With increasing emphasis on staying fit for good health, tennis comes to the forefront as the sport for a lifetime. Mississippians have taken that message to heart and are taking up the sport in record numbers.
According to Ann Brady, executive director of the Mississippi Tennis Association (MTA), the state ranked number one for junior growth and number two for overall growth among the nine states of the southern section of the United States Tennis Association (USTA) last year. She says the Coast has had the largest growth. There are 12,000 state residents who are members of the MTA and the USTA.
“It was a great year and it’s still growing,” she said. “That’s partly because we have great weather and can play year round, have great facilities and pros, plus it’s a lot of fun.”
Brady believes a lot of that growth is due to league tennis that pits local players against other local players of the same ability level. The competition continues on to sectional and national challenges. “Even beginners can win a national championship because they compete only with other beginners,” she said.
The percentage of USTA membership to the population reveals that Jackson is the number three city in the whole South, behind Atlanta and Columbia, S.C. Greenville is number two behind Hilton Head, and tiny Silver Creek in Lawrence County is the number one small city in the South for density of membership to the overall population.
The fitness aspect of tennis is being touted by the MTA and others. The Tennis Welcome Center Web site says that exercise physiologists find tennis to be the best sport for a healthy life style. Playing tennis on a regular basis can help maintain or improve balance, mobility, strength and fitness as well as burning calories and lowering blood pressure.
One firm believer in that opinion is George Thatcher of Gulfport. At age 82, he plays tennis six days a week for and an hour and a half. The retired banker meets a group of 12 to 15 men at 7 a.m. every morning except Sundays for some brisk tennis.
“It’s a great game and wonderful exercise,” he says. “I credit my longevity to playing tennis. I take no medication and the Lord has blessed me.”
Thatcher, who’s the author of “Beach Walks,” says he used to play in tournaments because it was difficult to find someone to play with. He no longer enters tournaments because he has a number of regular partners. He began playing tennis in 1932 on the court at the park on 2nd Street where he still lives. The only periods in his life when he didn’t play were when he served in World War II and the Korean War.
Toby Fasth, the pro at the Gulf Coast Tennis Club where Thatcher and his friends play, admires the dedication of the group of mostly retired men who play every day no matter what the weather is like. He too believes in the benefits of tennis to good health and says the USTA is trying to get adults over age 50 more involved.
“Tennis is easy on the body and uses everything. It really is the sport of a lifetime,” he said. “Our climate is good for it, finding courts is easy and it’s not expensive compared to golf.”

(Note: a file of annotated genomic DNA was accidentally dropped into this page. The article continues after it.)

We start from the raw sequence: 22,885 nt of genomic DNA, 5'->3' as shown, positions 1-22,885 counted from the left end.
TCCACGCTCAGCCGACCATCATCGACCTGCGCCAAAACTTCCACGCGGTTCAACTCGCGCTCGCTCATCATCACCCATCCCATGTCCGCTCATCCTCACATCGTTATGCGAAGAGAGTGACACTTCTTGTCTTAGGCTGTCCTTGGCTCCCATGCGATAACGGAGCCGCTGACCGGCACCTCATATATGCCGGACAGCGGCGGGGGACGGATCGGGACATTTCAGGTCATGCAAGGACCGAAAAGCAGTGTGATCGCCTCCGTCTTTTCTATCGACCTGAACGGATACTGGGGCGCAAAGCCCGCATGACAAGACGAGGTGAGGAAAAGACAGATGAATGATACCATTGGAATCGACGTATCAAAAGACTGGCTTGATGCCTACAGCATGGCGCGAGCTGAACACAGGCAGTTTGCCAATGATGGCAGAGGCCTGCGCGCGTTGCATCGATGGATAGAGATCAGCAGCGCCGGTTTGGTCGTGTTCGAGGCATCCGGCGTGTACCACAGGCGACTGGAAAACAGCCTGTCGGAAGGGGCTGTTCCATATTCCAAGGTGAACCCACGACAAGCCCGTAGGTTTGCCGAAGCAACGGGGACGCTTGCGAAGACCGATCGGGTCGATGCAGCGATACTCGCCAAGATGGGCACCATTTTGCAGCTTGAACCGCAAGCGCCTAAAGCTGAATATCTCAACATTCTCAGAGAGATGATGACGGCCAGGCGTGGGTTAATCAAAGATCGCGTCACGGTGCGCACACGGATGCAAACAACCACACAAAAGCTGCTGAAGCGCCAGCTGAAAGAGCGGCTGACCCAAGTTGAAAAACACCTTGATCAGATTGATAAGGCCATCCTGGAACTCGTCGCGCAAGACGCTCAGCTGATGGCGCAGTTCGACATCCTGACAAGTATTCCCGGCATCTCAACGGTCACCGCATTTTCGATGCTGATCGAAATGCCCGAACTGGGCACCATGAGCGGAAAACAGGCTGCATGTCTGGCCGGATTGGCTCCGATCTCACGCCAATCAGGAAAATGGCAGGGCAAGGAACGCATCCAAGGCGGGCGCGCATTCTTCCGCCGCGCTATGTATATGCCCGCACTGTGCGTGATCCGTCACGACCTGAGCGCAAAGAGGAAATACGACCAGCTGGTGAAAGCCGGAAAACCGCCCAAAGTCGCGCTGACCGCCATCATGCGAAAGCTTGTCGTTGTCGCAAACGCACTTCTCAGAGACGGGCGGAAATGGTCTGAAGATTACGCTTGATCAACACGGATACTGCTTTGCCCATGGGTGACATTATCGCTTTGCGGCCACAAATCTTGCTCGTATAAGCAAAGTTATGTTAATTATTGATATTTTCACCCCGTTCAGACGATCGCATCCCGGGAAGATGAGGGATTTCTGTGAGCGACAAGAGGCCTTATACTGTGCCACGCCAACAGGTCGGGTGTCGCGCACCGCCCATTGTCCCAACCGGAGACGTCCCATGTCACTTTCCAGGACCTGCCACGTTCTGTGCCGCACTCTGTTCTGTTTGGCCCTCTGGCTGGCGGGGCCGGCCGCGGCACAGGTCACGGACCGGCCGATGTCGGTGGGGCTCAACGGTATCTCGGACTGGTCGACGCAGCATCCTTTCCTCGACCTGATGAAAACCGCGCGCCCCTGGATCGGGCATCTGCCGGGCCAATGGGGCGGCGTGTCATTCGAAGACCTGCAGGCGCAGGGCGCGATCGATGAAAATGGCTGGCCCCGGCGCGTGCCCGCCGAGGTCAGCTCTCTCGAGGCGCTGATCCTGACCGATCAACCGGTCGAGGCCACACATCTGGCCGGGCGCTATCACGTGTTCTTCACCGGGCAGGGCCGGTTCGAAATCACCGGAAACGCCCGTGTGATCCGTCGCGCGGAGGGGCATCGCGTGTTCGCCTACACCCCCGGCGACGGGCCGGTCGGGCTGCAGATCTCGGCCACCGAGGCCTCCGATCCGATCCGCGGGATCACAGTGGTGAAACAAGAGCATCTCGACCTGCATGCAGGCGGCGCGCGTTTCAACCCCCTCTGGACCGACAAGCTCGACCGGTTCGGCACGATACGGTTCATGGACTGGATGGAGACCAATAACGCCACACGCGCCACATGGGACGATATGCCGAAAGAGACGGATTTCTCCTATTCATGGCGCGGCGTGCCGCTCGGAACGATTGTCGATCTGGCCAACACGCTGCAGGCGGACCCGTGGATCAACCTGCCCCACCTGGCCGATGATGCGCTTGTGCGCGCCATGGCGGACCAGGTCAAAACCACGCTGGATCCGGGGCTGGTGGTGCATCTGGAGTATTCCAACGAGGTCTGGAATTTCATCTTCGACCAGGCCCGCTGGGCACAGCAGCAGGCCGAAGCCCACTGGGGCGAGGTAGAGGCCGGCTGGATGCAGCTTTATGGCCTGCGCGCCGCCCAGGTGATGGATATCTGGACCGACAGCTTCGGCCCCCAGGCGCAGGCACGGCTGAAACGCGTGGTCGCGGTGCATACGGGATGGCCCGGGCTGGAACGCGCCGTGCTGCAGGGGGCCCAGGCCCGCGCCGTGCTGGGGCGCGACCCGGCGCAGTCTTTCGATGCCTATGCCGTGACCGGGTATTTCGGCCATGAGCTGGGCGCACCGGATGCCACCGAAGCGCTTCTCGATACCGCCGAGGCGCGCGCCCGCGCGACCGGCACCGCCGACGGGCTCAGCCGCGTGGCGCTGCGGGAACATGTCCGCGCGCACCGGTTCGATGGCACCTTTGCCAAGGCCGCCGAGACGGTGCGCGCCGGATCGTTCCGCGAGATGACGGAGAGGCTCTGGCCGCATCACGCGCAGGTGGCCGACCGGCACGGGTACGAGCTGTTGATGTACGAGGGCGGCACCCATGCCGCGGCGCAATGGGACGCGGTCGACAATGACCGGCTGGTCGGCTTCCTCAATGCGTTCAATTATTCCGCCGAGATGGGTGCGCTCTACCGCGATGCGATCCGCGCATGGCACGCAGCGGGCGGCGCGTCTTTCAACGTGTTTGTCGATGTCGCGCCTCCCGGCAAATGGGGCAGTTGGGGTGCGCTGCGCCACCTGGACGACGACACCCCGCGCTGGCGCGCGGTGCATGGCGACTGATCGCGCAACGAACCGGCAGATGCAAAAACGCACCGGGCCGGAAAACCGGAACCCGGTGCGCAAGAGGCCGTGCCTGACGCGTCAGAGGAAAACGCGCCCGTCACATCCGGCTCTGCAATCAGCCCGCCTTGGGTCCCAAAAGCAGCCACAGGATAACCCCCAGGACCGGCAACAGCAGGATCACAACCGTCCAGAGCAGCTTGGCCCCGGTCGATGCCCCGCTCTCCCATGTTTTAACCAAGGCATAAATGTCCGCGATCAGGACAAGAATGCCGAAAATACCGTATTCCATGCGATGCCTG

A native of Sweden, Fasth, 45, has played all his life. He has been the pro at the 220-member club for 12 years and sees the sport getting a lot bigger. “Playing at different levels makes it more popular and league tennis is really catching on,” he said. “Also, the pros are bringing people into the sport and the clubs are strong.”
Bill Pressly of Ocean Springs is incoming president of the MTA. Playing tennis is definitely a health issue for the 55-year-old attorney. “I started playing in law school to reduce stress, then didn’t play for a while,” he said. “I started playing again on the advice of my doctor. It’s the best sport for life. You can’t play football, basketball and other sports all your life, but you can play tennis.”
He says the National Institute of Health tested collegiate athletes who played various sports and found that tennis players had less disease and lived longer.
Brady says tennis associations will begin to market the fitness benefits of the sport. The USTA is looking at a new project called cardio tennis that will appeal to fitness centers and YMCAs with drills targeted at getting the heart rate up followed by a cool down.
Another factor in the sport’s growth in Mississippi she says is the emphasis on inclusion and diversity. “Community tennis associations were formed all across the state and have made tennis available to everyone,” she said. “We have 28 of them. They are teaching the importance of tennis to health and helping kids develop discipline and sportsmanship.”
With its Adopt-A-Court program, the MTA also awards grants to schools and city park departments to renovate old courts that are not playable. Many were built in the tennis heyday of the ‘70s but were not maintained. Some $20,000 to $30,000 is given away each year for renovations, Brady said.
Tips on health benefits of tennis, along with criteria for deciding if tennis is right for you, are available on www.tenniswelcomecenter.com.
Contact MBJ contributing writer Lynn Lofton at email@example.com.